The next step in the code cleanup is fixing URLs. If you look at the code, you’ll notice that all the links still point to the Internet Archive. That obviously isn’t going to work for us, so I simply need to replace “” with an empty string, making the link relative.

After fixing links, I found that many of the sub-pages have been lost to time, but there are still a few for us to look at including:

  • Luke Skywalker
  • Darth Vader
  • Princess Leia
  • Chewbacca
  • G.Moff Willguf Tarkin
  • Star Wars: Rogue Squadron
  • Weapons
  • B-Wing
  • Snowspeeder
  • Corellian Corvette
  • Mon Calamari Cruiser
  • At-AT
  • Death Star
  • Chat
  • Movie

Fixing up these pages follows a similar pattern to the entrance page and the main site, so I’ll spare you the details. There were a few interesting things that popped up while I was doing the sub-page restoration though.

  • Plagiarism – 1999 me definitely ripped off somebody else with most of the encyclopedic data on characters, weapons, and ships. The change in voice is a dead giveaway.
  • Front Page Versions – It appears that I made the entrance and the menu/main page of the main site in FrontPage 3.0, but all of the sub-pages in FrontPage 2.0 (express). FrontPage Express was shareware that came bundled with IE 4 so I know how I got that. I believe I had access to FrontPage 3.0 at my school at that time, which I probably used to generate the frames.
  • Xoom – I had completely forgotten about it, but Xoom used to be a free unlimited web host back in the early dot-com days. I used it to host videos, games, and other things. Unfortunately my Xoom site wasn’t crawled by the Internet Archive.
  • Java Chat – Back in 1999, there weren’t a whole lot of options for getting a chat room going on your website. Using a Java applet was basically it, so thats what I did. It looks like Xoom offered it’s members a free chat tool, so how could I resist?
  • Game Demo – Ah, the good old days. The one game page that survived has some pretty hefty system requirements: Windows 95/98, 32 MB of RAM, Pentium 166. Direct3D card, DirectX 6. Oh, and I also made sure to let people know the estimated download time on 28.8 kbps dial-up modem.

Final Thoughts

The final product can be found at

While going through this restoration I realized that this is when I knew what I wanted to do with my life. My parents had no idea what I was doing, but they realized that it stimulated my mind so they let me continue to do it anyways. Without that kind of encouragement and freedom to create, I probably wouldn’t be where I am today. This restoration has also re-kindled my respect for the old web. It was simple, but I’m extremely happy that the web has progressed to where it is today.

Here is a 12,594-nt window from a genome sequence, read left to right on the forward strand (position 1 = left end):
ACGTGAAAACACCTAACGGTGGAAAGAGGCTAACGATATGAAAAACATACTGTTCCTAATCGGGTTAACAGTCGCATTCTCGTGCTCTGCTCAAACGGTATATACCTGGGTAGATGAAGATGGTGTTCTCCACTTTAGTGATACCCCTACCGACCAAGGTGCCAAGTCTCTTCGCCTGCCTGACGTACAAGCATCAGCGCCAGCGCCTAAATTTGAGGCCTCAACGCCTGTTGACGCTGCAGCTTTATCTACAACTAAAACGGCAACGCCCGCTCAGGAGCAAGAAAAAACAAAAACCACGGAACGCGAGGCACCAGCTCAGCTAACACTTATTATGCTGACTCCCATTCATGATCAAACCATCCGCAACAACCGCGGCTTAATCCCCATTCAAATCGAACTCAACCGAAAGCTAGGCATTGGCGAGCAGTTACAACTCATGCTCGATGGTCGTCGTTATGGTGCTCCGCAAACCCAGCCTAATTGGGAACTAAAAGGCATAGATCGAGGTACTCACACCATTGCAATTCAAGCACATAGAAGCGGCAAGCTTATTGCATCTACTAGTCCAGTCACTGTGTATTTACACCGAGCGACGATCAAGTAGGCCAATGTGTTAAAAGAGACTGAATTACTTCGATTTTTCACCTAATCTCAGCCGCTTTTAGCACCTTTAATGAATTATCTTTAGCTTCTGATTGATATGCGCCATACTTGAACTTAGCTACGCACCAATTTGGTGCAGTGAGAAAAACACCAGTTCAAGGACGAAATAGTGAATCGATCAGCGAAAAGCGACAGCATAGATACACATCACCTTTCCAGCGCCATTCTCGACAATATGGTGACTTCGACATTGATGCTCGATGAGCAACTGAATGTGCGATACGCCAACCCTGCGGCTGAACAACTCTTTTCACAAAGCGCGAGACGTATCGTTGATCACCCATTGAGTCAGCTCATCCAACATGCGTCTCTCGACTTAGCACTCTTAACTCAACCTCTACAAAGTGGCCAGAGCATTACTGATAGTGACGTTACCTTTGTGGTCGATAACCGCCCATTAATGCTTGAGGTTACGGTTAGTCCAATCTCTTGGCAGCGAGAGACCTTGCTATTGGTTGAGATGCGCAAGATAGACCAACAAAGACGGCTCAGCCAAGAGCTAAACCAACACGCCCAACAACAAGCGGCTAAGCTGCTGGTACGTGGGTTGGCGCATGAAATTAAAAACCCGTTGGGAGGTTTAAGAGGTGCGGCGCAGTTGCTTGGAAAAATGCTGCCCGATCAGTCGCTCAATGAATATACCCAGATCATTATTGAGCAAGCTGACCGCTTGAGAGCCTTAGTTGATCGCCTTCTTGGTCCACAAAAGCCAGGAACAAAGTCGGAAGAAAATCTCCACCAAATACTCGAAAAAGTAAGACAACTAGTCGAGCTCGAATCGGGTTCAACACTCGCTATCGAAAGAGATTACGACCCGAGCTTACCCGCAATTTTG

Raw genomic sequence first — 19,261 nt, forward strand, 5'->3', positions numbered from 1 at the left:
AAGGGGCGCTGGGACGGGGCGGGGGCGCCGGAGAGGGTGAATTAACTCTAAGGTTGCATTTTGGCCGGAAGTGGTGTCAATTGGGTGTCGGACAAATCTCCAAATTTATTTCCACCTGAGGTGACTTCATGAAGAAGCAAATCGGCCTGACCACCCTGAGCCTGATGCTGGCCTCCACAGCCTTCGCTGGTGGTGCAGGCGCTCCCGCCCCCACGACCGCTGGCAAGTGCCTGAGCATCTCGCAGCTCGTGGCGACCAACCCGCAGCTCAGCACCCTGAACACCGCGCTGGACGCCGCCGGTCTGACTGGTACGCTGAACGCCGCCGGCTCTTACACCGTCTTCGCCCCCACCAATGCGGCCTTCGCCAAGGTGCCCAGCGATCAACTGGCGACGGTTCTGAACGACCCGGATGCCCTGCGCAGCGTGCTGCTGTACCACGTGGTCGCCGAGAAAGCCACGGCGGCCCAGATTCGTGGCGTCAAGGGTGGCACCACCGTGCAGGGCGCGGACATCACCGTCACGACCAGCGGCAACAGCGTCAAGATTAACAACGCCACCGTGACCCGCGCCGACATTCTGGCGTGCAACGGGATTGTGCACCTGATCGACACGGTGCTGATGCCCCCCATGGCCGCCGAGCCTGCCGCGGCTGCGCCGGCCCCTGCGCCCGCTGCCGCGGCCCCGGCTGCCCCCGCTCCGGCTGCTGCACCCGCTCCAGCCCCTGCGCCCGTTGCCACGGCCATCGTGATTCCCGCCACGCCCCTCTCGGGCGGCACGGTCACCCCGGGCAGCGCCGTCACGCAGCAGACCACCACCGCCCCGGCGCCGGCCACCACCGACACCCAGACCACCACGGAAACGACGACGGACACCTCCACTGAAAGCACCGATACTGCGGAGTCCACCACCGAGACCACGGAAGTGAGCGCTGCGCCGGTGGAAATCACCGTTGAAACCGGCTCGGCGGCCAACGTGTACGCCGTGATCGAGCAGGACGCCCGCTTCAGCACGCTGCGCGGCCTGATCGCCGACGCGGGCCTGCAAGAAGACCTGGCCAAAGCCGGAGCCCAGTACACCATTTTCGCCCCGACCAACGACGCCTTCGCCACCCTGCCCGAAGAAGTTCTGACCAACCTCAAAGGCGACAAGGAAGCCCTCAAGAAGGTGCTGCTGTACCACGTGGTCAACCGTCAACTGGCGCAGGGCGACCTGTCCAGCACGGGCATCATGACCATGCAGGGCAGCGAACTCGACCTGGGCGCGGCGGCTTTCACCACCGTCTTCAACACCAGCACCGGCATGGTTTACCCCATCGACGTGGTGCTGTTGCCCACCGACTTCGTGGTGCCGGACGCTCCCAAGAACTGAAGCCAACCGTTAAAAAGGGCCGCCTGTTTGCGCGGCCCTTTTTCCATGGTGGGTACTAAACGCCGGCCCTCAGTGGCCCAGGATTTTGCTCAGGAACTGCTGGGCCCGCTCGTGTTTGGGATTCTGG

Other It almost worked

Ever since launched all I’ve been hearing about is how horrible the experience is. It never affected me directly, so I chalked it to a few vocal detractors trying to sway public opinion. I even went so far as to go to and use the logged-out experience to compare some plans. It looked pretty good actually, and I tweeted as such. Tweet

That was all about to change though. I recently made the move to work at a small startup that doesn’t yet have an employer-sponsored health plan. They do however offer a stipend of sorts to help you pay for insurance costs on And with that, my journey began.

Initial Sign Up

After discussing the healthcare situation with my wife, I ran the numbers and decided that it would be best for her to use her employer-sponsored healthcare and for me to use the exchange separately. At this point everything went as well as it could. Even though the UX on is pretty bad, I was able to figure out how to fill out an application, select health coverage, select dental coverage, and get things rolling. This all happened before December 23rd, which means I’d be getting coverage by January 1st! All was well… until I had to make a change.

The Change

As it turns out, I math’d wrong. When I was calculating the cost of healthcare for my wife at her job, I was off by something like $200 per month, which pushed her healthcare costs well into the “unreasonable for what I’m going to receive” range. With that in mind, I thought I could make a quick change on to get her on the same plan that I was. Boy was I wrong.

The process I had to take to get both my wife and myself health and dental insurance was ridiculous, and still hasn’t worked correctly. To add my wife to my plan, I had to delete the entire thing. Not only that, but I needed to delete my entire application and start over from scratch. Once I did that, I kept constantly running into javascript errors in their application which would force me to re-authenticate.

After finally getting through the application process, I get to the last step where I need to confirm. I press the button and… nothing. Not a goddamn thing. Being a software engineer, I do a little investigating and find out that the server is returning 500 errors to the client (in non-developer speak, this means that the server couldn’t process my request because of some error on their side). The error that is returned says that I should try to log-out, then resume the application. I do this, but when I try to resume my application I get: